The National Sleep Foundation is an independent nonprofit organization dedicated to improving public health and safety through public understanding of sleep and sleep disorders, and by supporting public education, sleep-related research, and advocacy.
Established in 1990, NSF is the foremost publicly supported educational organization in the field of sleep. The organization is comprised of many of the nation's leading sleep, medical, and transportation safety experts and has established itself as a well-respected source of information on sleep, sleep disorders, and the consequences of sleep deprivation.
The goals of the organization are:
- To increase public understanding of the importance of sleep to good health and productivity.
- To address health and safety problems related to insufficient sleep and untreated sleep disorders.
- To expand scientific research into sleep and sleep medicine.
- To implement public policy that promotes sleep education, research and treatment.
NSF conducts a wide variety of programs that are designed to alert the public, health-care providers, and policymakers to the life-and-death importance of adequate sleep. These efforts include: Public Education: Each year, NSF organizes and promotes National Sleep Awareness Week, which generates national coverage of issues related to sleep and Americans' sleep habits in major print, broadcast, and electronic media. NSAW takes place during the week leading up to the change of clocks to Daylight Savings Time and the loss of one hour of sleep. NSF also conducts the national "Sleep in America" survey, which provides significant information on America's sleep habits, as well as "Drive Alert...Arrive Alive," a national campaign that focuses on preventing drowsy driving and fall-asleep crashes.
The organization's award-winning news magazine, sleepmatters, is completely devoted to the subject of sleep and includes the latest in scientific research, and the NSF Web site provides extensive information about the nature of sleep, sleep problems, and disorders, research, advocacy, and policy-related issues.
Government Relations and Advocacy: NSF works with Congress and federal agencies to address legislative and regulatory issues related to sleep, alertness, and safety. The organization also advocates for federal funding of education, research, and scientific initiatives.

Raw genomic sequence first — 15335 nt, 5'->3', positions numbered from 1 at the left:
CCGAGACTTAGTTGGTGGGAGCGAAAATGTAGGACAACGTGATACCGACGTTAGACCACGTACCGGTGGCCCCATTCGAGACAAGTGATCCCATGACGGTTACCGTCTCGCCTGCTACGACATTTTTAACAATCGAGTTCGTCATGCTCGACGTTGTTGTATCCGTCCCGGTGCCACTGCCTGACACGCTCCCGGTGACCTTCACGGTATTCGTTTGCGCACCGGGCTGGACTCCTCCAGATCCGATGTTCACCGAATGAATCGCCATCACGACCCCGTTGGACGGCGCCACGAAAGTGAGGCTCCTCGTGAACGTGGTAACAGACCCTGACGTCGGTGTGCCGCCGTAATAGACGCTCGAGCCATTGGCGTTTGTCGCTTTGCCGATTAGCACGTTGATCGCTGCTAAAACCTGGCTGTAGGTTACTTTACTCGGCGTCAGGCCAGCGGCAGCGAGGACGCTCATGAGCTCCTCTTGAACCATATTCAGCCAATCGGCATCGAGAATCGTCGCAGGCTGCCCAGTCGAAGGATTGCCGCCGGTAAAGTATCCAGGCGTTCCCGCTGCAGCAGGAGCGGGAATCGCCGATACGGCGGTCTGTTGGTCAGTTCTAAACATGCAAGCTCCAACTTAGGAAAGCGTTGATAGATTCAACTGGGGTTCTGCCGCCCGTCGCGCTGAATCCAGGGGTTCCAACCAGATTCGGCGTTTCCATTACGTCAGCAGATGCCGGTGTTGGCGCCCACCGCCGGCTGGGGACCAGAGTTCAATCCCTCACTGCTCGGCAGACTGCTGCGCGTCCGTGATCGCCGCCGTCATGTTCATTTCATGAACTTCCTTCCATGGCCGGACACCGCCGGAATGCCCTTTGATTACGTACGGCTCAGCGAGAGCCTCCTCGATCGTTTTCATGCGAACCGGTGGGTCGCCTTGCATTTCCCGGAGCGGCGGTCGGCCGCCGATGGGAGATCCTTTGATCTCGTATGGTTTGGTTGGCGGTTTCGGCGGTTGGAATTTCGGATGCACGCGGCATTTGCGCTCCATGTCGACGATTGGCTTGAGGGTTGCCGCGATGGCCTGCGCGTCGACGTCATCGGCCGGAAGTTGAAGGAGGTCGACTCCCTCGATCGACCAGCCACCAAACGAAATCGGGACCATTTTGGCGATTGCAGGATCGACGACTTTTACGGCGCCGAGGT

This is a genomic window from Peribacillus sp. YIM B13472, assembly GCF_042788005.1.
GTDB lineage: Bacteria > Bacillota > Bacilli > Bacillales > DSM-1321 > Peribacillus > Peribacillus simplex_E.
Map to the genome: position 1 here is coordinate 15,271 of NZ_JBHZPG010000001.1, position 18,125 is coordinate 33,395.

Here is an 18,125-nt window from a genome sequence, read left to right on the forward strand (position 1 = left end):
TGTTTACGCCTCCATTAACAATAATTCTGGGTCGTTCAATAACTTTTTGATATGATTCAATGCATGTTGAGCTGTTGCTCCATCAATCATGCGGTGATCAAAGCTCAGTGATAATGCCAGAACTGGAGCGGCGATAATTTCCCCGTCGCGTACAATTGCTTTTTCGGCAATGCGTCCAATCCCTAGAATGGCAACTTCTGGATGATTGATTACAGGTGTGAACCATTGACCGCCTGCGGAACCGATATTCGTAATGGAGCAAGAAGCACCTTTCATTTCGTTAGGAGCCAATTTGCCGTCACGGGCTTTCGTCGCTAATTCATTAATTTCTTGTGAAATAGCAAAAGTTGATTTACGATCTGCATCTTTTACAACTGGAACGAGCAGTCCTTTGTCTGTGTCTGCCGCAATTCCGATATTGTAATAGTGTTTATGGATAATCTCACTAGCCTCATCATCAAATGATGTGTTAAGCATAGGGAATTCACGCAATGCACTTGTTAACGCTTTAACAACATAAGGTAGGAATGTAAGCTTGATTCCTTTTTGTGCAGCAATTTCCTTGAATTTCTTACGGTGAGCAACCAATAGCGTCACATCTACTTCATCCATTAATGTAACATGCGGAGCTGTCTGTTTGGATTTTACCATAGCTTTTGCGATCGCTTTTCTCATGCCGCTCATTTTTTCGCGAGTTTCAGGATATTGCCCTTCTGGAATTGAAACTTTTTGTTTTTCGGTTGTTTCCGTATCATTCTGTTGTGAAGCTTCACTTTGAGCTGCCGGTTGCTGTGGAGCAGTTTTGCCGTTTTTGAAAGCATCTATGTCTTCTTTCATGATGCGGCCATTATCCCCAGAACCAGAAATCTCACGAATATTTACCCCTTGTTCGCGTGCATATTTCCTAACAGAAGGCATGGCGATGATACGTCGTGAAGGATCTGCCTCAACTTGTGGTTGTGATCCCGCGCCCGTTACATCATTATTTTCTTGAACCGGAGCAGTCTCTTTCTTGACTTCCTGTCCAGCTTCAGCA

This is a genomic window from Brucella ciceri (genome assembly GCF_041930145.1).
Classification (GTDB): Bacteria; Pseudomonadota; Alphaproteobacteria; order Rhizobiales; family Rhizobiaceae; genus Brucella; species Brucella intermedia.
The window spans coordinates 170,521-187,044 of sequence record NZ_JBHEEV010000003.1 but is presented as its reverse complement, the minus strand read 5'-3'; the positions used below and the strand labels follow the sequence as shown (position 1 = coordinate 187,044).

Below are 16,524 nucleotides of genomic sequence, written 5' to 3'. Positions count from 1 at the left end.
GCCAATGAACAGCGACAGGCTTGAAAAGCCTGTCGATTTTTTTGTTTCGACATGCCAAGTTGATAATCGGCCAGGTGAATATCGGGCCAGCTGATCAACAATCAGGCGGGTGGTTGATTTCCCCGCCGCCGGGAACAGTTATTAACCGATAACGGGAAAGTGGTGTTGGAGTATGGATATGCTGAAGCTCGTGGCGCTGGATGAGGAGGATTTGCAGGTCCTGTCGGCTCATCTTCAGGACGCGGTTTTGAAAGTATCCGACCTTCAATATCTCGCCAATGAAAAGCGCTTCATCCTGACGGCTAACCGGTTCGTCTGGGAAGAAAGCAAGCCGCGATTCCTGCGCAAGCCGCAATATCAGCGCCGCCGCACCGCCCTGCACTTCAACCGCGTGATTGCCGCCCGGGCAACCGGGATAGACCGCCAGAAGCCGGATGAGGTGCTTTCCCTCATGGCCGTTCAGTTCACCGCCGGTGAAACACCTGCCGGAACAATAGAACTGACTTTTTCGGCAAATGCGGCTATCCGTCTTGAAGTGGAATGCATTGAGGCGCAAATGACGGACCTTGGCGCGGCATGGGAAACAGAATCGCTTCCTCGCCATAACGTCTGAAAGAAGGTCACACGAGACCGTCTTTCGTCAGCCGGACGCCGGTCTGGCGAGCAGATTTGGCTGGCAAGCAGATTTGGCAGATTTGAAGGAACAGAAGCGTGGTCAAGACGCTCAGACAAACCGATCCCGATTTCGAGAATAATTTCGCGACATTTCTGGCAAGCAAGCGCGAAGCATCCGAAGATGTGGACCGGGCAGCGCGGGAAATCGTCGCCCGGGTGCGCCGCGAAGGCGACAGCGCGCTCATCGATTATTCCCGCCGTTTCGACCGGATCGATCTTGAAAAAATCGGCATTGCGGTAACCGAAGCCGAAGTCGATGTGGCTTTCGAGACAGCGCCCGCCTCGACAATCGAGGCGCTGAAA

Support for Research: NSF stimulates scientific research through its Pickwick Postdoctoral Fellowships, which enable young researchers to devote the major portion of their professional efforts to the study of sleep and sleep disorders. NSF also supports genetic research into the cause and cure of narcolepsy and created the National Narcolepsy Registry, housed at Montefiore Medical Center in the Bronx, New York.
Outreach to Health-Care Providers: NSF has developed materials and programs to enhance the understanding of primary care givers of sleep-related problems and treatments. Publications targeted at medical professionals include the Sleep Medicine Alert newsletter and white papers on topics such as insomnia, sleep and travel, sleep and pain, and melatonin. NSF's Community Sleep Awareness Partners currently include more than 400 sleep centers and hospitals throughout the country that help provide education about sleep issues to local communities.
The National Sleep Foundation Web site offers an abundance of information on sleep, sleep disorders, and sleep research, as well as links to other organizations and professional bodies concerned with sleep and sleep disorders.
NSF relies on corporate and individual donations, as well as partnerships with corporations, government agencies, and other organizations, to support its programs.